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How Major League Baseball Partners With Community With a Unique Raffle by Lauren Blackwell

How Major League Baseball Partners With Community With a Unique Raffle by Lauren Blackwell



According to the National Center for Charitable Statistics, more than 1.5 million nonprofit organizations are registered in the United States. Making money to cover expenses is essential to survival of these organizations. However, sometimes a nonprofit’s activities are not lucrative enough to substantiate the organization’s operations and mission.


In many situations, nonprofits rely on grants and outside funding to continue serving the public. One of the most beneficial ways that nonprofits have earned this income is by the support of local professional sports teams. Major League Baseball is a prime example of the partnership between nonprofits and community support.


Almost every organization has it’s own form of giving back to the community. For example, the Philadelphia Phillies support causes through Phillies Charities, Inc.  The St. Louis Cardinals help the city of St. Louis through their version, Cardinals Care. While community events and fundraisers play an important role, one of the most efficient and profitable features these organizations possess, is the implementation of a 50/50 raffle or “split-the-pot.”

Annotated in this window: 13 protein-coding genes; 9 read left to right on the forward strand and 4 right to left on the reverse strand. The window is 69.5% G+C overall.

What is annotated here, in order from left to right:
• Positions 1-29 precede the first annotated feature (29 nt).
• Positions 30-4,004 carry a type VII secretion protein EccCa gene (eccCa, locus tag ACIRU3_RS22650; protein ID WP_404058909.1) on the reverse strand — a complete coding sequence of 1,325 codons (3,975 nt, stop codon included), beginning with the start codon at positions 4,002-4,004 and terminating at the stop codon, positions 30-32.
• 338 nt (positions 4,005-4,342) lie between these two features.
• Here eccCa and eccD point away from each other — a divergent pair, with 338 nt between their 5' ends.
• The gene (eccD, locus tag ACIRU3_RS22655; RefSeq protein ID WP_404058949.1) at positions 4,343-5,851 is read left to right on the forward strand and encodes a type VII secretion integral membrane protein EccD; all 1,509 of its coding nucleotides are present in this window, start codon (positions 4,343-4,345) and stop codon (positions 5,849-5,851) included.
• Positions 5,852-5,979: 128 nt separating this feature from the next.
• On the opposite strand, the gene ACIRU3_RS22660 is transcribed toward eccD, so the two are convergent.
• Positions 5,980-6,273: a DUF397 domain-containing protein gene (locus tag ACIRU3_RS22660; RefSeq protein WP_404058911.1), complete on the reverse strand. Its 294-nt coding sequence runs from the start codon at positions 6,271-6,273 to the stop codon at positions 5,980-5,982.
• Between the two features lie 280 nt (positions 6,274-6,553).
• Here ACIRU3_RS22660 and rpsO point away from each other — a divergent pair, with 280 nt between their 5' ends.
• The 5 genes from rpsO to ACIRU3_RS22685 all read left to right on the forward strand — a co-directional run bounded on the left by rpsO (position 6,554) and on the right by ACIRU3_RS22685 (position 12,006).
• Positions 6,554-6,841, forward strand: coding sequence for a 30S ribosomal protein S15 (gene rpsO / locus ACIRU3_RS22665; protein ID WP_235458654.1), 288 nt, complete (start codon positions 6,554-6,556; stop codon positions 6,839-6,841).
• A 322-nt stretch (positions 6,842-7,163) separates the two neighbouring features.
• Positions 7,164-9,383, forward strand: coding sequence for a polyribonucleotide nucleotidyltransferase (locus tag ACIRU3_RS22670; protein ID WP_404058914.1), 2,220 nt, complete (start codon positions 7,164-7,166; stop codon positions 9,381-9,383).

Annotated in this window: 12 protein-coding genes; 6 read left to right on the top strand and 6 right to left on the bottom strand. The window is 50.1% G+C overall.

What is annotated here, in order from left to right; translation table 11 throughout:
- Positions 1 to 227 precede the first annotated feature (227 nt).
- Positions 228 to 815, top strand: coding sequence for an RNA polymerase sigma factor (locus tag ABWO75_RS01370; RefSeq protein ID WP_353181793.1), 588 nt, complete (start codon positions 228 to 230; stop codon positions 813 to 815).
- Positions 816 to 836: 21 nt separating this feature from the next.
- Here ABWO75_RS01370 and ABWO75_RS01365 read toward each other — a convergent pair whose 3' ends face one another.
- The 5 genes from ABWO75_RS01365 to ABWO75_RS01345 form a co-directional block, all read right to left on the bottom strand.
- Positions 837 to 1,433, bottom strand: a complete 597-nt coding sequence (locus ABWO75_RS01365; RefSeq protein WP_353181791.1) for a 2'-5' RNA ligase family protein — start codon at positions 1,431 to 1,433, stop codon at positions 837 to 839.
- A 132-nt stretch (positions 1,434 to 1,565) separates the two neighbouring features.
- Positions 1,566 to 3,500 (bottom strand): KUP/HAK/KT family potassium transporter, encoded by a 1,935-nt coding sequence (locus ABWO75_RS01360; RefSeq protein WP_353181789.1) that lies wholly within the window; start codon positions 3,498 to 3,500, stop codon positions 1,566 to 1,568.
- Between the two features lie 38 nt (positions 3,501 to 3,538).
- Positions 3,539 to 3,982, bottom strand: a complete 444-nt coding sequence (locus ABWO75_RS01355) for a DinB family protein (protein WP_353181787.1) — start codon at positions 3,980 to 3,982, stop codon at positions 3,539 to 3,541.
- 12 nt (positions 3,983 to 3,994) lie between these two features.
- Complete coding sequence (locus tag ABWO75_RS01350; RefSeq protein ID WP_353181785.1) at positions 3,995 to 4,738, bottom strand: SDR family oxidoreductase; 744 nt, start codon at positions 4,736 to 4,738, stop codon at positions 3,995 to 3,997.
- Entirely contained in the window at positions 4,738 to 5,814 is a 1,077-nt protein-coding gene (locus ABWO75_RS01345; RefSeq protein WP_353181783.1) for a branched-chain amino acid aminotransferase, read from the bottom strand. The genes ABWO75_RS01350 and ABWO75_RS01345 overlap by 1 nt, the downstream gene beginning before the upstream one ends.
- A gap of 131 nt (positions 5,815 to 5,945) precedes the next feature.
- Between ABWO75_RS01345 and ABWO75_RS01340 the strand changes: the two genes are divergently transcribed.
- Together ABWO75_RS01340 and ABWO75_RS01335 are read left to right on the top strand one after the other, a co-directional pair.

These raffles are exactly what the name states. A “pot” or “pool” of money is collected via selling raffle tickets, and is later split 50/50 between the winner and the organizations charitable foundation. These raffles, held in nearly 30 states, have provided hundreds of thousands of dollars that nonprofits would not have had access to without.


According to the team website, in 2014 the Kansas City Royals sold 50/50 raffle tickets from the time the stadium gates opened until the last out of the 6th inning. In the 2014 season alone, Royals Charities raised $645,000 from the proceeds to support charities across the Kansas City area.  In 2015, according to numbers posted on the team website, Royals Charities was able to provide just over $1 million to nonprofits around the Kansas City area, with certain games in October (during their postseason run) earning upwards of $50,000 in one game alone.  These funds later went to organizations to support children, education, youth baseball/softball and military in and around Kansas City, thus potentially changing the lives of members of the community forever.


Growing up in a state that has allowed these raffles for as long as I can remember (Illinois), it was part of a sporting event that was rarely ignored by fans in attendance. With the passing of Proposition 4 in the recent election in Texas, professional sports teams in Texas will now be allowed to conduct their own 50/50 raffles once per game.


In particular the Houston Astros hope to use the 50/50 raffle method to generate more funding for their official team charity, The Astros Foundation. Their main initiatives include the Astros Urban Youth Academy and the Astros RBI Program (Reviving Baseball in Inner Cities). Through these initiatives, free baseball and softball instruction is provided to at-risk youth in Houston, as well as life-skills training and academic support. Though critics worry 50/50 raffles will open the door to an expansion of gambling in states that prohibit such, supporters believe these raffles play an integral role in the growth of community. Houston Astros President, Reid Ryan said it the best, simply stating, “We want to have the ability to give back to the communities we serve.”

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Contributed by Lauren Blackwell

December 21, 2015